Carol Vorderman Saved My Life

I was never a big fan of moving. I always much preferred to stay put, preferably with a can in front of the telly, as shown here. That’s my boyfriend’s foot you can see in the corner of the shot there; he was just as bad as me – probably worse! In fact, I think when I met him was when things started to slide and I hung my bikini up for good. I just got so comfy with him – and later, slightly bored – so there never seemed to be a good reason to stop eating endless pizzas or reign in the biscuit-munching. Even when I got so fat one of my ankles gave up and had to be bandaged and spared from heaving 19st of bulk around at the end of huge varicose vein-streaked tree trunks.

Then, into my life, quite unexpectedly, like a shiny-haired, number-crunching, celery-loving goddess came Carol Vorderman. I saw her on Loose Women talking about that detox she does. I nearly dropped my KFC when I saw how much weight she’d lost.

It hadn’t really occurred to me to bother losing the weight; I was just a bit miffed that I had to cart around a load of junk on my frame everywhere I went. Plus I’d got my man and he wasn’t going anywhere anytime soon – far too lazy for that.  Heh.

But when I saw Carol – oh, I set my heart on doing what she’d done. I wanted that glossy hair, that youthful complexion and that figure to squeeze into tight designer dresses (or Primark knock-offs anyway).

From then on, every burger bun I clasped between my hands felt shameful and degrading. I took a good long look at myself in the mirror that night.  It wasn’t pretty, I can tell you.

I saw a face that looked like it needed someone to score round it with a stanley knife and cut away the border of flesh. I don’t know exactly what the phrase ‘cheek by jowl’ means but it was the best description of my face I can think of.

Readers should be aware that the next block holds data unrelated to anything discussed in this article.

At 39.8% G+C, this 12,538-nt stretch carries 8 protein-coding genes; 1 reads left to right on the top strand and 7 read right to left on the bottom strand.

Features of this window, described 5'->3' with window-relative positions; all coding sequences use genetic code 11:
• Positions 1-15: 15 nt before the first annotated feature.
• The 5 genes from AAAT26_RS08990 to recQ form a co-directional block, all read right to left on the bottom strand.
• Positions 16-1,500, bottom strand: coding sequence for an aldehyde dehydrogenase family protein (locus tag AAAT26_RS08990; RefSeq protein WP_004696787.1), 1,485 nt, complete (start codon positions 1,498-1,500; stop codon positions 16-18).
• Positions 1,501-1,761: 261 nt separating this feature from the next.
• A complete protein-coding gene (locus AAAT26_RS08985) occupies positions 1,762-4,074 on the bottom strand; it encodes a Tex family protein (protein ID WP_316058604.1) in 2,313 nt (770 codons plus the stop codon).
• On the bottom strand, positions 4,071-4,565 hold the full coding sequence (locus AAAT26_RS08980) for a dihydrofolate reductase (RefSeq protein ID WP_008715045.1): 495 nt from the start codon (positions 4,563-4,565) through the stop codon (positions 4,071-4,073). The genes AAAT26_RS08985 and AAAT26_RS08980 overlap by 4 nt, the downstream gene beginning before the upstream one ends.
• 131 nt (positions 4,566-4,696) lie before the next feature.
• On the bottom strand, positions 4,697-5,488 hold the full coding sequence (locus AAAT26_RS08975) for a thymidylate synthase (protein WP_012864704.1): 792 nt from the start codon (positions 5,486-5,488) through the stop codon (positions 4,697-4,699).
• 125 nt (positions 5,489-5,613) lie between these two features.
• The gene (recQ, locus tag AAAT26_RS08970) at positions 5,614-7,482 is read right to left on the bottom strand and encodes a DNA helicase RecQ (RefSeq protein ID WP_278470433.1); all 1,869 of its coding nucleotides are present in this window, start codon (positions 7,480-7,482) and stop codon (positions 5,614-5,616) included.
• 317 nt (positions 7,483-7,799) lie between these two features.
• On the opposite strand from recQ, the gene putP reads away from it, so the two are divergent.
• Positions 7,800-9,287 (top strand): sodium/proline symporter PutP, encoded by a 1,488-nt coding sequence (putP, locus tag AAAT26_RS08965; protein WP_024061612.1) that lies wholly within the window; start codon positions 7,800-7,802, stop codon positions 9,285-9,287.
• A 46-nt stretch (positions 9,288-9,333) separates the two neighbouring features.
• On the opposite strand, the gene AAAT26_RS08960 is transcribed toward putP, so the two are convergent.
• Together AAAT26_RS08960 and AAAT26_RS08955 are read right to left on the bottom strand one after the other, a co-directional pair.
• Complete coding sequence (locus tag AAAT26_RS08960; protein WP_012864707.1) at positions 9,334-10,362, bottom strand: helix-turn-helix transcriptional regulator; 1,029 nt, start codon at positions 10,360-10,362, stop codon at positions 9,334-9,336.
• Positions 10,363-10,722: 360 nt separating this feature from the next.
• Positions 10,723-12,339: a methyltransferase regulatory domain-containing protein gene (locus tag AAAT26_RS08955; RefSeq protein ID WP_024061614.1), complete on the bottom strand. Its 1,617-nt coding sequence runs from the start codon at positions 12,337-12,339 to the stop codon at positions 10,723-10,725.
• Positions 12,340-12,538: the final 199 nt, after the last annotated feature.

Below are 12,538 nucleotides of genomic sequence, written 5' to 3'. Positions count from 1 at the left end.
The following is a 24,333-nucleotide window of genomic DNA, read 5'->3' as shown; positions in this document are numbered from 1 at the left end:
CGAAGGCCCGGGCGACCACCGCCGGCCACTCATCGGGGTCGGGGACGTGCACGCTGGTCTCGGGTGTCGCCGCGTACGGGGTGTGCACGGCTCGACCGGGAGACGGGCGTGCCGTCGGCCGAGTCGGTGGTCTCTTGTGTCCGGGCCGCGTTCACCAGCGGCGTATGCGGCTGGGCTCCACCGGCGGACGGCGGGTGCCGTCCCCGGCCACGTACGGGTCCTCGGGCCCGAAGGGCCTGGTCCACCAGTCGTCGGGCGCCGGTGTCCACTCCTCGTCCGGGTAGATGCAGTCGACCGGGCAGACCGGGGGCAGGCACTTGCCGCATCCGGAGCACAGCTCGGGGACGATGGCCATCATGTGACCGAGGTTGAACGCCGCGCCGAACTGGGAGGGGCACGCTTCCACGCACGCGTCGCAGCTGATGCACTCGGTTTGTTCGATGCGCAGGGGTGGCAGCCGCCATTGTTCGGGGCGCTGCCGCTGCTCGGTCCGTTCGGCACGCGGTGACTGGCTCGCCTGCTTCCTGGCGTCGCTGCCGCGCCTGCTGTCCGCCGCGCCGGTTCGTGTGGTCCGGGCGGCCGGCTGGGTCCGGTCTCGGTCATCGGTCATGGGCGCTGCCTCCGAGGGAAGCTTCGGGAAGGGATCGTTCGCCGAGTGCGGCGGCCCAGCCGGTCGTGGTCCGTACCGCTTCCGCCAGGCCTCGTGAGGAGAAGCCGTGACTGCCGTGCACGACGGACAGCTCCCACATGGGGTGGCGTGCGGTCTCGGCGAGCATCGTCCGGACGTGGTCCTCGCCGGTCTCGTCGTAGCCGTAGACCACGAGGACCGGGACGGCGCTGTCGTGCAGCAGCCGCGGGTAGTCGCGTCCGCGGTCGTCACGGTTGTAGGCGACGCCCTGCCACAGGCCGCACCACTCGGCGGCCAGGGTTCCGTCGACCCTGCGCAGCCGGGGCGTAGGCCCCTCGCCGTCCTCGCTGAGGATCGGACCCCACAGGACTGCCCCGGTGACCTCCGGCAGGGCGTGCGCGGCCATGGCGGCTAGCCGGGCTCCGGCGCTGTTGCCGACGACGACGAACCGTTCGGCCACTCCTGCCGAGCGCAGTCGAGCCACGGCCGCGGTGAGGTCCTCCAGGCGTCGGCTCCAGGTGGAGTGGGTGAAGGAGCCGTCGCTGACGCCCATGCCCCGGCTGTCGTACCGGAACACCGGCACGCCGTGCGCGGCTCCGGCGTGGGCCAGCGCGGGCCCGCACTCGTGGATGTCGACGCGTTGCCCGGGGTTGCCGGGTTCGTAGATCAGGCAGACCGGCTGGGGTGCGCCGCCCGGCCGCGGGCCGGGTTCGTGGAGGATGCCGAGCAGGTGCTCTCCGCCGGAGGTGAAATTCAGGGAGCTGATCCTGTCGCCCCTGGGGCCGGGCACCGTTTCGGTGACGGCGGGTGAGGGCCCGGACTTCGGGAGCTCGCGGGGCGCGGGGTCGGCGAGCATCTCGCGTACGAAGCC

Though it was still grotesquely plump, my head looked tiny on my big pillow of a body. My legs were two wobbling pillars of cellulite, riddled with knots of big green veins; my torso a rippling blob; my upper arms like two great hams and my whole skin horribly dull and mottled.

So chips in curry sauce and pies went out of the window and hummous and sprouting alfalfa came shooting in.  And I feel fabulous! My days are quite different now. They’re full of slices of lemon in hot water; gym visits, swims and early morning runs. I’ve got really into it. Since I saw Carol, about 2 years ago, I’ve lost 10 stone! I still can’t believe it. Flesh that used to ripple and cushion and bounce off everything as I lumbered around has now gone. I’m actually slim!

I sometimes wonder where it went, all that lard. When I began running, I used to pound my feet down into the pavement, imagining tiny bits of my thighs flying off behind me down the road until they found the next fat person to cling onto.

After I’d lost that 10 stone, I decided to dump another 200lbs by getting rid of Kev as well. Heh. He wasn’t happy but, like I said to him, I couldn’t bear to see him sitting there damaging his innards with cheeseburgers and beer when I’m taking such good care of myself. Watching him shovel all that crap in was just too hard.